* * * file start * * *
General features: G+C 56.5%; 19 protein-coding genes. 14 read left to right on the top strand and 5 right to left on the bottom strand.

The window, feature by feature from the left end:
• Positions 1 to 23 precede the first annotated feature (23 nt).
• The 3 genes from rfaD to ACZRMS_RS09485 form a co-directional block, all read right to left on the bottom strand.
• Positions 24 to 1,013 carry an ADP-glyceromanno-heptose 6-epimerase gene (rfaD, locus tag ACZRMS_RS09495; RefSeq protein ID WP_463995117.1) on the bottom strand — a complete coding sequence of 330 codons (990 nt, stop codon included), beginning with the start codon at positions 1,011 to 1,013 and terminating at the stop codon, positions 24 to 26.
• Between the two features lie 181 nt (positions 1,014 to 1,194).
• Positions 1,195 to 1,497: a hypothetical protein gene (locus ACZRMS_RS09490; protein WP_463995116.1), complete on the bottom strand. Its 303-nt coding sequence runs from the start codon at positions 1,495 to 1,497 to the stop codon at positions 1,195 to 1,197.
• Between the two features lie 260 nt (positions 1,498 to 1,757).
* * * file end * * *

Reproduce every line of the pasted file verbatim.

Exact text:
General features: G+C 56.5%; 19 protein-coding genes. 14 read left to right on the top strand and 5 right to left on the bottom strand.

The window, feature by feature from the left end:
• Positions 1 to 23 precede the first annotated feature (23 nt).
• The 3 genes from rfaD to ACZRMS_RS09485 form a co-directional block, all read right to left on the bottom strand.
• Positions 24 to 1,013 carry an ADP-glyceromanno-heptose 6-epimerase gene (rfaD, locus tag ACZRMS_RS09495; RefSeq protein ID WP_463995117.1) on the bottom strand — a complete coding sequence of 330 codons (990 nt, stop codon included), beginning with the start codon at positions 1,011 to 1,013 and terminating at the stop codon, positions 24 to 26.
• Between the two features lie 181 nt (positions 1,014 to 1,194).
• Positions 1,195 to 1,497: a hypothetical protein gene (locus ACZRMS_RS09490; protein WP_463995116.1), complete on the bottom strand. Its 303-nt coding sequence runs from the start codon at positions 1,495 to 1,497 to the stop codon at positions 1,195 to 1,197.
• Between the two features lie 260 nt (positions 1,498 to 1,757).